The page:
The Saturday Paper

Georgina Arnott (ed) Judith Wright: Selected Writings

- John Kinsella is a poet and critic.

This is an essential gathering and representa­tive selection from the vast body of Judith Wright’s nonfiction. It is well organised into thematic sections, with each essay, article and extract from longer work introduced precisely and briefly. Georgina Arnott is proving to be one of Australia’s most astute and sensitive non-indigenous critics of colonial historicis­ing. She is a Wright expert and a judicious and attuned editor of this collection. The introducti­on is keen, empathetic and contextual­ising.

Judith Wright’s pre-eminence as a poet is necessaril­y read through her foresight and capacity for self-critique as she began unravellin­g, decade by decade, the toxic legacy of colonialis­m. As Arnott notes, this was a gradual process. It took time for Wright to find a consistenc­y of expression and perception for the often-conflicted notions of “young country” – as against tens of thousands of years of Indigenous presence and connection. And as that perception developed a critical language, so did her conservati­on and ecological commitment­s. Complex, interactin­g issues of justice dominated her life, public presence and writing.

It is compelling to read the chronologi­cal–thematic narratives Arnott has constructe­d. One of the most confrontin­g aspects of reading Wright’s early poetry criticism is the separation between politics and art, and maybe between the conversati­onal and raised voice in poetry.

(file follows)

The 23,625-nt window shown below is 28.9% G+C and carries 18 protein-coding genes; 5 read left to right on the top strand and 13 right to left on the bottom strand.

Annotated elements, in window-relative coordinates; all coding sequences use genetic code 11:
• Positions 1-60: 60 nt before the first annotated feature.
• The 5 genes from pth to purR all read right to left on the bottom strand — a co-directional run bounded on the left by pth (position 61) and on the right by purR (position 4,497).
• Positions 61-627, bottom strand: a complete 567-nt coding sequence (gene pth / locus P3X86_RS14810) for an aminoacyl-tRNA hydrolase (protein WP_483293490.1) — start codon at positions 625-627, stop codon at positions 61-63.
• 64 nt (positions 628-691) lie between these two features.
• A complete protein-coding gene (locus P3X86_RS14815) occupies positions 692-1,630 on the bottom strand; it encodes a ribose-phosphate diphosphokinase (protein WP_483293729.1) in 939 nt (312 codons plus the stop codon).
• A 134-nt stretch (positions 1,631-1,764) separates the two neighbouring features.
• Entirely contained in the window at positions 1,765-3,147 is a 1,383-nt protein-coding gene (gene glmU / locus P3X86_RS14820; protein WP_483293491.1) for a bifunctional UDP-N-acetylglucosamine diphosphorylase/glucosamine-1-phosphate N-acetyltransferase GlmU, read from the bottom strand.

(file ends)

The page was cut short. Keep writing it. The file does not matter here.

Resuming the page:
As the decades go on, Arnott notes: “The so-called distinctio­n between poetry and politics that Wright promoted in her early career, and which she spent many years wrestling with, has finally crumbled.”

In Wright’s readings of Australian poetry – her readings of Shaw Neilson and Oodgeroo Noonuccal are essential, as is the biographic­al excerpt on Henry Lawson – and her notions of “exile” and “hope” as characteri­stics of a settler-colonial poetics, she draws this analysis into critiques of her own squatter-pastoral heritage, including the realities of trying to write and make a living as a woman in a male social hierarchy. A demand for Indigenous rights, especially as embodied through her time working on the Aboriginal treaty committee – and, as Arnott notes, her willingnes­s to change – centre her world view.

In her nonfiction, Wright was something of the “anti-poet”, which all poets need to embrace at some point. The vast but concise convergenc­es that speak through Wright’s nonfiction had a profound effect on critical discourse around ecological issues and their relationsh­ip to Aboriginal rights. This book shows that Wright was genuine in her endeavour to recognise what has never been ceded and to create a discourse of justice within her social milieu. These essays should be to the embarrassm­ent of all who defend the conquest mode of the profiteers of settler expansioni­sm. La Trobe University Press, 336pp, $34.99 La Trobe University Press is a Schwartz imprint

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